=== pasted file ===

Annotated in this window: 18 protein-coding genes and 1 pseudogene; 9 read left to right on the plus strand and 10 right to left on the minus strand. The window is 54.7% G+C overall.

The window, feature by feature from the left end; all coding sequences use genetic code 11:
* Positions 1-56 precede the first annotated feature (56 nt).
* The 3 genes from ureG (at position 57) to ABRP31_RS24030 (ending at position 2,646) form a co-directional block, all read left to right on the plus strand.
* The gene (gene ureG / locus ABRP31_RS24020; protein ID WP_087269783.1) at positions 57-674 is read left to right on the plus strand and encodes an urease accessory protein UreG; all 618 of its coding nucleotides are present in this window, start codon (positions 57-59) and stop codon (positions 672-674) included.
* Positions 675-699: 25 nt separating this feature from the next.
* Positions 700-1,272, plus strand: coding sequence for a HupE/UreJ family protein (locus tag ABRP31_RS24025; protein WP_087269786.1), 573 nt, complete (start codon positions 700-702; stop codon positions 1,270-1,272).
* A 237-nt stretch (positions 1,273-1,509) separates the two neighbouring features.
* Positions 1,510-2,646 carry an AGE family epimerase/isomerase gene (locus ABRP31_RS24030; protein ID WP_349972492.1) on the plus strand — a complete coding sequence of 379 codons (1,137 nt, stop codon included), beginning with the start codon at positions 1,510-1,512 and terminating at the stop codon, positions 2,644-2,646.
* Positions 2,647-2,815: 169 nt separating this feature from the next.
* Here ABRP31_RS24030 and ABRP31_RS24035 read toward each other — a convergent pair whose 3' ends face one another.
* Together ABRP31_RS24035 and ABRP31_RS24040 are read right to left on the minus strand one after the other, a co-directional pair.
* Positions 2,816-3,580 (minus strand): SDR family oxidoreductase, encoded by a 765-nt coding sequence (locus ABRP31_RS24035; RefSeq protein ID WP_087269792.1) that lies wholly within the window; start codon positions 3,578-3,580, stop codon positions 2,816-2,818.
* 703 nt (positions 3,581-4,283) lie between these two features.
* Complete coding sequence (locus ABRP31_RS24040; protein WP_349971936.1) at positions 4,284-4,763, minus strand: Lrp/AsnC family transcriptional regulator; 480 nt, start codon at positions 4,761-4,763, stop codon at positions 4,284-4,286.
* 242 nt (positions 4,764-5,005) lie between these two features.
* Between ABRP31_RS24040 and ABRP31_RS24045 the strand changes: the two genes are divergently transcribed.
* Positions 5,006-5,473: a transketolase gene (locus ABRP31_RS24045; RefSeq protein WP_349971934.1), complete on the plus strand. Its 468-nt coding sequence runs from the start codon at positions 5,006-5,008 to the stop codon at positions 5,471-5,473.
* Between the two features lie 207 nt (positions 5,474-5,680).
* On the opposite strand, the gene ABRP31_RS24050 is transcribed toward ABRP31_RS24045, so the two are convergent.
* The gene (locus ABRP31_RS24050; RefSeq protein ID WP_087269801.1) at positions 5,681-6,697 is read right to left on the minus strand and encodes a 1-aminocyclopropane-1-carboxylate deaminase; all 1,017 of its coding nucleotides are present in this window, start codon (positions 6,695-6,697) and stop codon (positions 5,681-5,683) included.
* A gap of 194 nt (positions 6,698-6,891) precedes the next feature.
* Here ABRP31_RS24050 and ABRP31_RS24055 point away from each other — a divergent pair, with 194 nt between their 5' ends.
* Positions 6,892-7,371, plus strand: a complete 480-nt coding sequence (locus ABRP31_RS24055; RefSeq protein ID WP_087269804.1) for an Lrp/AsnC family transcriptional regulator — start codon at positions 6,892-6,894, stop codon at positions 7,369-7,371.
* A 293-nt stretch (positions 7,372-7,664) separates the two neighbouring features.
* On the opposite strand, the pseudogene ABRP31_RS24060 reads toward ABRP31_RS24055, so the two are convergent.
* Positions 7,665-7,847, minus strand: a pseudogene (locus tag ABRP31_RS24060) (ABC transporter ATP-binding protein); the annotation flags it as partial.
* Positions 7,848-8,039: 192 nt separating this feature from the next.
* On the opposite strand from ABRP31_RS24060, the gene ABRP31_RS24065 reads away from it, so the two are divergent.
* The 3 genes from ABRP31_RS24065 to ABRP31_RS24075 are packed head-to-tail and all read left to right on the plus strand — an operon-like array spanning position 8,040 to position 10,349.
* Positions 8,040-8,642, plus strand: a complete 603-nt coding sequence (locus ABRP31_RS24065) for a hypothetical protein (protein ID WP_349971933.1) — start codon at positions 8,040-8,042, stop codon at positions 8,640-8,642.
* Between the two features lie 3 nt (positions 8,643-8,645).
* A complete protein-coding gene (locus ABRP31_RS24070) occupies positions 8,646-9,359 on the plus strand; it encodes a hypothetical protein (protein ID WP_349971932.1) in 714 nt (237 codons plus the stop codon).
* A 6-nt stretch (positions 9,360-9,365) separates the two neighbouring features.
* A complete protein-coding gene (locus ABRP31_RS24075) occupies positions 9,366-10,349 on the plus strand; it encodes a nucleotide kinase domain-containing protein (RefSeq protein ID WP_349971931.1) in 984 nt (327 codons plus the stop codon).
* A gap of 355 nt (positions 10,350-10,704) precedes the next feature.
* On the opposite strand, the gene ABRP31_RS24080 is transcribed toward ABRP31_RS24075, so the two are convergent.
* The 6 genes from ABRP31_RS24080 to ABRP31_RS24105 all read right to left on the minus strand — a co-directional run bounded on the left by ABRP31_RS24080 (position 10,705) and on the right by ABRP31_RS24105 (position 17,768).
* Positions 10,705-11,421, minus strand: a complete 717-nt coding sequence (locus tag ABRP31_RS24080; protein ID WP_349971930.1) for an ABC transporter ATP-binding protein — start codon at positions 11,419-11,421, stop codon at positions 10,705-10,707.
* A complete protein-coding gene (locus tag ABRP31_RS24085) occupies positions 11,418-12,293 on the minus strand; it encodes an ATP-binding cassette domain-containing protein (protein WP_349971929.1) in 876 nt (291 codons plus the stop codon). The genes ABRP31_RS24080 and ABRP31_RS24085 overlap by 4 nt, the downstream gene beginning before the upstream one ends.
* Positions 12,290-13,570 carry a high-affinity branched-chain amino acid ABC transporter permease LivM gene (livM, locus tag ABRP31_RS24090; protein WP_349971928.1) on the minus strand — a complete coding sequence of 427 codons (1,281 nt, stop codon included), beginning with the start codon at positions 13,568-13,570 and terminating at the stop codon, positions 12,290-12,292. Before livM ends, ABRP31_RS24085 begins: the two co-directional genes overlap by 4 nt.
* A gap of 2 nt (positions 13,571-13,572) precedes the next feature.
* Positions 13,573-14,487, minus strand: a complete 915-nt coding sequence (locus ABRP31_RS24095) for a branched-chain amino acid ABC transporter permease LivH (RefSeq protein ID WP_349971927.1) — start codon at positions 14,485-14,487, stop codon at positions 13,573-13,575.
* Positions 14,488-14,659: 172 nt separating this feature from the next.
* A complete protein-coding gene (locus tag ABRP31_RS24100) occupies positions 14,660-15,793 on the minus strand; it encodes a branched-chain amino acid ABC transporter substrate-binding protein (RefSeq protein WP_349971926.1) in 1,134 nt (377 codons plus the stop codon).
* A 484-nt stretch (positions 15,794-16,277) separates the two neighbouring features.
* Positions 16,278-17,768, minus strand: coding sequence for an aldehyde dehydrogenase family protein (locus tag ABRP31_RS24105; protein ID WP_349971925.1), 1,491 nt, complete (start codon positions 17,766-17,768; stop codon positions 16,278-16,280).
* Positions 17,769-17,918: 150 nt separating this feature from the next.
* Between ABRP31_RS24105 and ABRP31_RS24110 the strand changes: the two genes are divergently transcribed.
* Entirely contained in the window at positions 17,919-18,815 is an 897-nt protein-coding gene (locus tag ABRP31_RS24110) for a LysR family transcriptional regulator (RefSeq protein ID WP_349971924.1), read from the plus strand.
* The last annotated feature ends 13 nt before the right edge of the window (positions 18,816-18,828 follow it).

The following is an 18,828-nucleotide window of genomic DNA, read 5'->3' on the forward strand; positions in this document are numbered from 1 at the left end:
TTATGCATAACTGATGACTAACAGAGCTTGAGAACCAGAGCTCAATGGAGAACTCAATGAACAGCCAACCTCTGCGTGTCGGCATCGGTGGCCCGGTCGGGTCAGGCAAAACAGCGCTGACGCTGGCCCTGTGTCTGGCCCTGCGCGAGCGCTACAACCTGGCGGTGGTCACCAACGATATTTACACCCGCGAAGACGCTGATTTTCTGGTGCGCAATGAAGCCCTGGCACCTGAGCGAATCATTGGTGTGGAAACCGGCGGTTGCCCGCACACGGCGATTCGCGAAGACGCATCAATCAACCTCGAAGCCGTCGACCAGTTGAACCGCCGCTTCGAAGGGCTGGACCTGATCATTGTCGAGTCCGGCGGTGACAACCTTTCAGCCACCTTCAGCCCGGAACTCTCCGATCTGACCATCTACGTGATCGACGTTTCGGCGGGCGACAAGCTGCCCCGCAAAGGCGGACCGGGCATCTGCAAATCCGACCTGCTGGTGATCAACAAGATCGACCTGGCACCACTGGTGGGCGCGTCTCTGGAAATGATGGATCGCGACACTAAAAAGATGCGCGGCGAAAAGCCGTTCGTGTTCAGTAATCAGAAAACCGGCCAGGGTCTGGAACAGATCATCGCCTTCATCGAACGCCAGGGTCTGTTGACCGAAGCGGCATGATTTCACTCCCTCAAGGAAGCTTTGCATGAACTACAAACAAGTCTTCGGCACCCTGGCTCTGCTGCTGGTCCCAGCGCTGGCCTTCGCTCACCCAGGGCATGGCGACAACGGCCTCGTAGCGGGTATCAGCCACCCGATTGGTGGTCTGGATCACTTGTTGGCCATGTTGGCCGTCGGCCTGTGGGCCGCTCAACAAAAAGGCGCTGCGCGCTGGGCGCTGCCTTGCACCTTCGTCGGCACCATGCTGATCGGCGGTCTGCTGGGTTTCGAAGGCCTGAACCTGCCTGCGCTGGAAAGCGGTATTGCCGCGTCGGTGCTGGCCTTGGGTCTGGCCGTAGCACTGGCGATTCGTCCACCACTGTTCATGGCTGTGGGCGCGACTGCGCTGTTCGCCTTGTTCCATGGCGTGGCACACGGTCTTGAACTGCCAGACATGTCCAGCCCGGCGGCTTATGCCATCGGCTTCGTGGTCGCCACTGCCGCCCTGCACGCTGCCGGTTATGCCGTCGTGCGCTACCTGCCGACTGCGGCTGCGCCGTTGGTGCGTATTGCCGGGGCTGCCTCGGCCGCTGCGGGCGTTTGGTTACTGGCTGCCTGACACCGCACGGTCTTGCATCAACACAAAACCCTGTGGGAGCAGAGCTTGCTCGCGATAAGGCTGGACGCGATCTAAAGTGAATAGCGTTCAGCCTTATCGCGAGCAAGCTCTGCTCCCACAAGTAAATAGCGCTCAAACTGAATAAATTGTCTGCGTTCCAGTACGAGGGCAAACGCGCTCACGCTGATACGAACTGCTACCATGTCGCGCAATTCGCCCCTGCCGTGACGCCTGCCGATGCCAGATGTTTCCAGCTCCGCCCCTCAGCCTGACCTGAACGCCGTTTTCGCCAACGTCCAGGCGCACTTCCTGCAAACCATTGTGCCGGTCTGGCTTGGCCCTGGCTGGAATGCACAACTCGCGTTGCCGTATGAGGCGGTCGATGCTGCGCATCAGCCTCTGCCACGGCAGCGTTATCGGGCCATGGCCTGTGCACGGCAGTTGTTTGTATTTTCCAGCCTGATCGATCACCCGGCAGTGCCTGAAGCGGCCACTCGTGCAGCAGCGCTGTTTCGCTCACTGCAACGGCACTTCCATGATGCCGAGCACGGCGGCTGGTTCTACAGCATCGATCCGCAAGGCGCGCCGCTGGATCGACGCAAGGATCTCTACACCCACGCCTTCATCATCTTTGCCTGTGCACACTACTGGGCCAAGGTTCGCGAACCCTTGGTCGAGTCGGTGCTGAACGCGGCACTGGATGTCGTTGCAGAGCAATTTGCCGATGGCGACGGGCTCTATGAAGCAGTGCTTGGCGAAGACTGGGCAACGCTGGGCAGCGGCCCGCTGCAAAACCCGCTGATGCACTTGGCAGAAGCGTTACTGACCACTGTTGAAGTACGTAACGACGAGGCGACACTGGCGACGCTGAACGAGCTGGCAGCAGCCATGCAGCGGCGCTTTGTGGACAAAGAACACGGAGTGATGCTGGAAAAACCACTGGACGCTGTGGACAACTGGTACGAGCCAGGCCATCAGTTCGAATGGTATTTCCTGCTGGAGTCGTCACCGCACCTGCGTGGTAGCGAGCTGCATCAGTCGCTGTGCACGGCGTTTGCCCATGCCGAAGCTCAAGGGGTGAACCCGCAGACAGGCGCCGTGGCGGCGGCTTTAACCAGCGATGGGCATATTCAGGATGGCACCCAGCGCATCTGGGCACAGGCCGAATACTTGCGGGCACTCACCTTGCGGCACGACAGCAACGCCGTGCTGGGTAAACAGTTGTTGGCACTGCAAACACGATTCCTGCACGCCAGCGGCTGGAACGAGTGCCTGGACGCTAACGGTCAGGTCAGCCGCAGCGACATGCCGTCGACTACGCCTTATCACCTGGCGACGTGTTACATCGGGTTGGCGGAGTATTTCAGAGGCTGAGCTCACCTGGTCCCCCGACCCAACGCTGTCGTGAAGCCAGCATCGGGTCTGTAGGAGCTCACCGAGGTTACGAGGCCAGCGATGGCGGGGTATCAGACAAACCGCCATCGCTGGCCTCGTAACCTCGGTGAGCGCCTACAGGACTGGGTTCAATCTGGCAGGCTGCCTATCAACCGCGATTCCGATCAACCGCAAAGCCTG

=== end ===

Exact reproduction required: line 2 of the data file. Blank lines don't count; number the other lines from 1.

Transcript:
The window, feature by feature from the left end; all coding sequences use genetic code 11: